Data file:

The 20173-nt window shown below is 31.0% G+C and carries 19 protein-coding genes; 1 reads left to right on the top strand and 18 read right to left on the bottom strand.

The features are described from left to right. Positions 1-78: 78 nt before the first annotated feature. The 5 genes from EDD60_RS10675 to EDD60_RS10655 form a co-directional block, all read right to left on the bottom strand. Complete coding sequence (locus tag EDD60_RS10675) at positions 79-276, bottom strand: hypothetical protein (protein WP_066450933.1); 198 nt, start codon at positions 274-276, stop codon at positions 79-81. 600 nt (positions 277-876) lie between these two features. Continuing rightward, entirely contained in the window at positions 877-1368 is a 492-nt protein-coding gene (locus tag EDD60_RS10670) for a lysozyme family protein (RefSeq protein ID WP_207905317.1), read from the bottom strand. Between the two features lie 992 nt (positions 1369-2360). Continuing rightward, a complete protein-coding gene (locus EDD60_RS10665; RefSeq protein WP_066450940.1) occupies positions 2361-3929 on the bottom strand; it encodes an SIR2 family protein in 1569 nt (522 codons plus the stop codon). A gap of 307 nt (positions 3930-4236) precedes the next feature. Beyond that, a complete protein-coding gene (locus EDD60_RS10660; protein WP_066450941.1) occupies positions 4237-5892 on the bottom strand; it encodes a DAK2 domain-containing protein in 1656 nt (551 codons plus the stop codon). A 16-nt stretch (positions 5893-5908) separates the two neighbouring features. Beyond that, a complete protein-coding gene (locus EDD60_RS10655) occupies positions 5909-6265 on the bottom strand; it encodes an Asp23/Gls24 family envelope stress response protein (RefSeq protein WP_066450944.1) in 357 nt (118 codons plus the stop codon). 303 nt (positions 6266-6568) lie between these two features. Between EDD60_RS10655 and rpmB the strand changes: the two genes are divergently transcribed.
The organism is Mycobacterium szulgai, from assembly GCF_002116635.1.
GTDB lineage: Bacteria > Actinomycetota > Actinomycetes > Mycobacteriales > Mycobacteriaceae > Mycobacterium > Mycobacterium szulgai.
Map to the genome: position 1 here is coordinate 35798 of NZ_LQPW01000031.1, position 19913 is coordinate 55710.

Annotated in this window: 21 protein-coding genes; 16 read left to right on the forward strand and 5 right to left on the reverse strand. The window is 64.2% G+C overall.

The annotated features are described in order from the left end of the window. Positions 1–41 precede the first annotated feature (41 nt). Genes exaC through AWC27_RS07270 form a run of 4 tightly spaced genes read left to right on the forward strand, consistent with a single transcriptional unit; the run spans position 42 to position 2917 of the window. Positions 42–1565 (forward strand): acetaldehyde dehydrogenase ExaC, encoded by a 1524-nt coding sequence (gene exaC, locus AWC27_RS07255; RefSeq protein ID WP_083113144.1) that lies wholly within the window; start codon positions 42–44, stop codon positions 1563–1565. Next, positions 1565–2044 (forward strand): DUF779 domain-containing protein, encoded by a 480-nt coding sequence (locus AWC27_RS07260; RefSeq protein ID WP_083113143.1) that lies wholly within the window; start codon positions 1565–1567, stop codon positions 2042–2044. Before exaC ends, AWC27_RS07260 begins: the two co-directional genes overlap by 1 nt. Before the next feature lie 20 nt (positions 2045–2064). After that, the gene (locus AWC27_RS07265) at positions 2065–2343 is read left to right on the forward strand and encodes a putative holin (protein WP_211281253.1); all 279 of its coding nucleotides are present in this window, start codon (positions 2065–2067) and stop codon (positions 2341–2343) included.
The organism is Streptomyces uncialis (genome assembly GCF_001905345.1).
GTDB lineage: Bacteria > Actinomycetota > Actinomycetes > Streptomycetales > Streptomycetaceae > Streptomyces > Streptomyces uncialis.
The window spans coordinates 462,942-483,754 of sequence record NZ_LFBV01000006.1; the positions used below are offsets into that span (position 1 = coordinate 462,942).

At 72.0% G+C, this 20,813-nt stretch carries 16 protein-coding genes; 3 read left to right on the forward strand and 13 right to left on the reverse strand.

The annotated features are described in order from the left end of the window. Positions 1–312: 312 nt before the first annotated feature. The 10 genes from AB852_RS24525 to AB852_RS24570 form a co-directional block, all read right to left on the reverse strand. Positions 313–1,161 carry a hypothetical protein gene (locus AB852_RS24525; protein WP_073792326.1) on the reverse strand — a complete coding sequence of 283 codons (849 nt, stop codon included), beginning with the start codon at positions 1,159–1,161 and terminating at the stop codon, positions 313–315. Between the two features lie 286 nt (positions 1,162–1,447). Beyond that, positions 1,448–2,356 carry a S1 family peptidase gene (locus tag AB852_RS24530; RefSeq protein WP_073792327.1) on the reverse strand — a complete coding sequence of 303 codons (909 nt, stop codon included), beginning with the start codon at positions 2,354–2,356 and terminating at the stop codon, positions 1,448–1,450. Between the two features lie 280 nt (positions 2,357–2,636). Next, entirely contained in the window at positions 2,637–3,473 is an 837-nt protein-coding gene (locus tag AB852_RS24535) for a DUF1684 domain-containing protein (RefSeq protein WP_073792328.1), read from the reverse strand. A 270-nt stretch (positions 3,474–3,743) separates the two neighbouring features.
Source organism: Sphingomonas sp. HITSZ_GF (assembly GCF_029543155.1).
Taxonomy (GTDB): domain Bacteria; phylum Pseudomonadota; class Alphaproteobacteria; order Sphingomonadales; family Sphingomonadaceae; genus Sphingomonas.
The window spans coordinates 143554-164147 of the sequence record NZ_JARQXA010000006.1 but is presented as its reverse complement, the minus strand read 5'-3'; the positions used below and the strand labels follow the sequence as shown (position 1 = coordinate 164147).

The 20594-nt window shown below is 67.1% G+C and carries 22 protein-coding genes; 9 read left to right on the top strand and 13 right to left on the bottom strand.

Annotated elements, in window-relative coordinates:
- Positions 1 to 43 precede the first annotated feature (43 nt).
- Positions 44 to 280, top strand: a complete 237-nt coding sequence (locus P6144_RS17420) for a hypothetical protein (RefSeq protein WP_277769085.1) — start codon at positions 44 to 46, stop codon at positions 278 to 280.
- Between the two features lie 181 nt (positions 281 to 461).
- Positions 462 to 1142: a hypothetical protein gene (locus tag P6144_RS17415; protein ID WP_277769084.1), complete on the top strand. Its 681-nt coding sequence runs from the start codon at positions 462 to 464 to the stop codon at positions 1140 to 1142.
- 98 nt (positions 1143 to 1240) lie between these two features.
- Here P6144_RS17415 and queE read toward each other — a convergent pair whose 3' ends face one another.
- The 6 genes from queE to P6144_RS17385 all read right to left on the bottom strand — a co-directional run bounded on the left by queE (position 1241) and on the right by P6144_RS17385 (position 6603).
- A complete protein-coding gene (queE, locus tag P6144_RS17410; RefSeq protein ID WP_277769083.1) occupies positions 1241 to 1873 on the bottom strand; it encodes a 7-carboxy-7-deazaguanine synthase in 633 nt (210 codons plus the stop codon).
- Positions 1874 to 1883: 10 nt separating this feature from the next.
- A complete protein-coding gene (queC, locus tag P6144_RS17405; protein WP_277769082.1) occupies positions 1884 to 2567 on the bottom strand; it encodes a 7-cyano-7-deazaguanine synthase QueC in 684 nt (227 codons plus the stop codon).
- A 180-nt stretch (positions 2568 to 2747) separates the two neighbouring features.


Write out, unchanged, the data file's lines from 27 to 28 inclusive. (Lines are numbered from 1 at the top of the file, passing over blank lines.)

- A complete protein-coding gene (queC, locus tag P6144_RS17405; protein WP_277769082.1) occupies positions 1884 to 2567 on the bottom strand; it encodes a 7-cyano-7-deazaguanine synthase QueC in 684 nt (227 codons plus the stop codon).
- A 180-nt stretch (positions 2568 to 2747) separates the two neighbouring features.